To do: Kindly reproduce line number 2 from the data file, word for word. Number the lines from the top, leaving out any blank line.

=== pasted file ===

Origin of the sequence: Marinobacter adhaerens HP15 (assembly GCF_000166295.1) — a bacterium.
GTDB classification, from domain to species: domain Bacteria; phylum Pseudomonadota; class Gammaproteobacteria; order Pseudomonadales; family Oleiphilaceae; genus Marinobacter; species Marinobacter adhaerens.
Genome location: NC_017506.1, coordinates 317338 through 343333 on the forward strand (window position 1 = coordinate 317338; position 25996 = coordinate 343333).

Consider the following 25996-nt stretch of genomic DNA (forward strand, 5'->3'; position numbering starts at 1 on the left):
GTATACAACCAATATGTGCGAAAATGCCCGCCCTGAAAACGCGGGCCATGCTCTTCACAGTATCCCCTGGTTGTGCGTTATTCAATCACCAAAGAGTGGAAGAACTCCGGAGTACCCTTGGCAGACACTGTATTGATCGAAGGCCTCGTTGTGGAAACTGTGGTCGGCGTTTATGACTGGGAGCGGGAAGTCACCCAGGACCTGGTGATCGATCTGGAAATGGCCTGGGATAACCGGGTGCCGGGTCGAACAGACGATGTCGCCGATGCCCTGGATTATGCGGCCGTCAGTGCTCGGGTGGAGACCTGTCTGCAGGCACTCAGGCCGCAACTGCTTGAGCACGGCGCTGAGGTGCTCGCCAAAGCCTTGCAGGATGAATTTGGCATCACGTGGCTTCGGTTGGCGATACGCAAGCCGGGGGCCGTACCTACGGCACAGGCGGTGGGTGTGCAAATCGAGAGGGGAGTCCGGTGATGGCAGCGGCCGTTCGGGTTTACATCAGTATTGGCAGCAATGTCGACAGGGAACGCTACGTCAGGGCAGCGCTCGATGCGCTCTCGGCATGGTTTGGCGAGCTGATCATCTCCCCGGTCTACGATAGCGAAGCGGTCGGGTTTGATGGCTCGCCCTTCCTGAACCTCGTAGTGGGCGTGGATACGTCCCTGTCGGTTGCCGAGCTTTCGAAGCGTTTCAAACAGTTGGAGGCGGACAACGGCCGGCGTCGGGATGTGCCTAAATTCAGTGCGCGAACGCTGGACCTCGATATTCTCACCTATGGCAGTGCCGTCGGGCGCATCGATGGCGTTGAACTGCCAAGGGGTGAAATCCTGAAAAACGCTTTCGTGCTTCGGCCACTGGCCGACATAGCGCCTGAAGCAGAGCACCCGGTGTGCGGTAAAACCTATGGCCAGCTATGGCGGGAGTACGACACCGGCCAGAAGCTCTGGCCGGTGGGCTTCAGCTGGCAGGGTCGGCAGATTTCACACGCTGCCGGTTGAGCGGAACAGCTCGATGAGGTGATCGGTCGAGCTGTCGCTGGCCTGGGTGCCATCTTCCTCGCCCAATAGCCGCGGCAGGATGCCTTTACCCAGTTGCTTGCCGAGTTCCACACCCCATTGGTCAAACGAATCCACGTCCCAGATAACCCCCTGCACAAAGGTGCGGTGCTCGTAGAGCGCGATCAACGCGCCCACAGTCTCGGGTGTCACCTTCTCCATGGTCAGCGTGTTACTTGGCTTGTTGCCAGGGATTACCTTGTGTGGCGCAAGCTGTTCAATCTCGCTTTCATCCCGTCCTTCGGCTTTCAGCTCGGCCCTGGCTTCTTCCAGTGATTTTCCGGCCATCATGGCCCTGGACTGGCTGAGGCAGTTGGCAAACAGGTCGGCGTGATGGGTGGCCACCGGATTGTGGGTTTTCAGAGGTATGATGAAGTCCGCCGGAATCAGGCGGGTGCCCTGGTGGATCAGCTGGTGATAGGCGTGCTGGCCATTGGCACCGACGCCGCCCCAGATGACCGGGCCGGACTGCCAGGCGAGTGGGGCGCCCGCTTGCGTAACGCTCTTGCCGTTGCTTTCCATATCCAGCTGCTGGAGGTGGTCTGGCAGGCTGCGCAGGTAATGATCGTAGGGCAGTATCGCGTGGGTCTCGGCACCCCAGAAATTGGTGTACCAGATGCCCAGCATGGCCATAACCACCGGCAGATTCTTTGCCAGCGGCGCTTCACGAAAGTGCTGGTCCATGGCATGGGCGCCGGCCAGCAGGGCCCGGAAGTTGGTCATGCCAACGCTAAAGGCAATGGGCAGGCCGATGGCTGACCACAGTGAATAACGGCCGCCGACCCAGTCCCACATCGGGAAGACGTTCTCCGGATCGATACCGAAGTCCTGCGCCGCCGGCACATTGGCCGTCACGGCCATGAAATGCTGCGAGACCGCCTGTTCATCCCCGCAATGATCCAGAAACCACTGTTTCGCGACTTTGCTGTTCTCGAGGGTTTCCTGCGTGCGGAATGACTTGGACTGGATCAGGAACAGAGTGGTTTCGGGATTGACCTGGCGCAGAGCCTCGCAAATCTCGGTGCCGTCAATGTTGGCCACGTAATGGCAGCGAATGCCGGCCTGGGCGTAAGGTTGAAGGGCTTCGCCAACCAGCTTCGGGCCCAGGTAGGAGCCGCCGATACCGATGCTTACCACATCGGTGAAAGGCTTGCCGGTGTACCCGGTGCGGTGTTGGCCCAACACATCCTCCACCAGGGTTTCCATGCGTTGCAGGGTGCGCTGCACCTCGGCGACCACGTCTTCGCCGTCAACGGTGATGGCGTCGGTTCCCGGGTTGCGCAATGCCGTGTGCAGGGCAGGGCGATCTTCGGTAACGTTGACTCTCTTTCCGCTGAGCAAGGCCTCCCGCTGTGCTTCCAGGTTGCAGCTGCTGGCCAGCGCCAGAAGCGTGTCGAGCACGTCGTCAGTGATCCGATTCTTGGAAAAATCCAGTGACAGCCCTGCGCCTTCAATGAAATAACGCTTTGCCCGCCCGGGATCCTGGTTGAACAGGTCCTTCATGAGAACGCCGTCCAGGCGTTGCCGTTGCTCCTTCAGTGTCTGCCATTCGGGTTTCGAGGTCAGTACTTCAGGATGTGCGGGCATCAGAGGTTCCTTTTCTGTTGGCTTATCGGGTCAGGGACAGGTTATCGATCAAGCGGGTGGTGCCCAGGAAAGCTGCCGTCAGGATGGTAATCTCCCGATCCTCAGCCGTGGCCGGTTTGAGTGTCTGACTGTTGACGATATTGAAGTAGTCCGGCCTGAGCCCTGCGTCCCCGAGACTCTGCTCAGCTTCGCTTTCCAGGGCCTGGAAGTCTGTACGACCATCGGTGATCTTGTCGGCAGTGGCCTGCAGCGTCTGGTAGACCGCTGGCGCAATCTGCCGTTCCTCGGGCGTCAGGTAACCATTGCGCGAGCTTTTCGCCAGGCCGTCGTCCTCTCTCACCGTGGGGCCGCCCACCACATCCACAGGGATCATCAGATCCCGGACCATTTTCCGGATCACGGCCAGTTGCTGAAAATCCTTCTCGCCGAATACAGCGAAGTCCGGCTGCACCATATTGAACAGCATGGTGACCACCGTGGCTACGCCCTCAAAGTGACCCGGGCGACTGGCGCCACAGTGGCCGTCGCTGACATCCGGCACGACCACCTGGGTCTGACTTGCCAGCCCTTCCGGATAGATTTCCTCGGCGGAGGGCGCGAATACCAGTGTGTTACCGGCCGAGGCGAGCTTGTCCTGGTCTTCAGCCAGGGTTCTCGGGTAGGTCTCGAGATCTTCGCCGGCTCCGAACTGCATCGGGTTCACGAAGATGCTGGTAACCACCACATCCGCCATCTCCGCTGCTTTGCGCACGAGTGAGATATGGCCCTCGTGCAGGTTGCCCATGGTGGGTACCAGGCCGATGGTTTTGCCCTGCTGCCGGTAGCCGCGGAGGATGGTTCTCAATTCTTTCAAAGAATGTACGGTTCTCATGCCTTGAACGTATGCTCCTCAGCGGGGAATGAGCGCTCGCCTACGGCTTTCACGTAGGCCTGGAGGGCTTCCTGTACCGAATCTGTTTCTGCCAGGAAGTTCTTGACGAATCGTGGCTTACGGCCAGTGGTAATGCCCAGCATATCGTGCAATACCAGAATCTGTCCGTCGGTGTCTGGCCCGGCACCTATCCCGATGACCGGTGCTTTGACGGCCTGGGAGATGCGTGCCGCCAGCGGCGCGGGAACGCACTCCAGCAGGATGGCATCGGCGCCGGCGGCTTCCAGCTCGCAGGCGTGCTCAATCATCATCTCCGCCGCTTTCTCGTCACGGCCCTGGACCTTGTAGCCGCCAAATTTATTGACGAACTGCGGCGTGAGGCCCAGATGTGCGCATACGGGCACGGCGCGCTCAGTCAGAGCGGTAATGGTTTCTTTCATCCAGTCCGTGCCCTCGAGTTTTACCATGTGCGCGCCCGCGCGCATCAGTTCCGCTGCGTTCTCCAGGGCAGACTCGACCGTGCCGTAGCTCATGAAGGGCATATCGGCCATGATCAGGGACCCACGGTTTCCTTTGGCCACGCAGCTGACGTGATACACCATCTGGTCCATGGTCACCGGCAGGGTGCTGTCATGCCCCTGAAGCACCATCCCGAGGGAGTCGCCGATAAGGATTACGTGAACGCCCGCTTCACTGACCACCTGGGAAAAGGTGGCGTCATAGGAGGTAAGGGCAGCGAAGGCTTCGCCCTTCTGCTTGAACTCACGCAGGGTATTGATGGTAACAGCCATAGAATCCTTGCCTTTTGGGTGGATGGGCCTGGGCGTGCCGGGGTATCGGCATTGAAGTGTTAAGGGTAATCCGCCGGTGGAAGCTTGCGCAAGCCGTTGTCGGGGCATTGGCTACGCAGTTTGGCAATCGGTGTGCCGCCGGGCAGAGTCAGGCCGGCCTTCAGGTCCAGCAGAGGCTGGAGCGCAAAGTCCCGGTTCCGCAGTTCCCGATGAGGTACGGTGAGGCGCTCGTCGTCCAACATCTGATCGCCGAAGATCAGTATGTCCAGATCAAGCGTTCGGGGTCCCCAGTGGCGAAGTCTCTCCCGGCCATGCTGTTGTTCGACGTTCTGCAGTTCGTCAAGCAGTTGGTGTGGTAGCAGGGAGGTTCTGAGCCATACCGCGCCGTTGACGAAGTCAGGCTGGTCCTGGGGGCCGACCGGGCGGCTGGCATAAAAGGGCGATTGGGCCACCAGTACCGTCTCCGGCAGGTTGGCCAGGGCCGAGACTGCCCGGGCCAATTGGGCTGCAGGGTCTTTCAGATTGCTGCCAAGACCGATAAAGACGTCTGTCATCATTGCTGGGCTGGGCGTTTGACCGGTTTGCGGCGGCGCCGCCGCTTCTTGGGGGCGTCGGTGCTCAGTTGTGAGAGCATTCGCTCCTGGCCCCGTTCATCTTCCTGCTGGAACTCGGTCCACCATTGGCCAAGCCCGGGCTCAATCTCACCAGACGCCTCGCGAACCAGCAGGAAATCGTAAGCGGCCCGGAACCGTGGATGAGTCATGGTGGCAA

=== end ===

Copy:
GTDB classification, from domain to species: domain Bacteria; phylum Pseudomonadota; class Gammaproteobacteria; order Pseudomonadales; family Oleiphilaceae; genus Marinobacter; species Marinobacter adhaerens.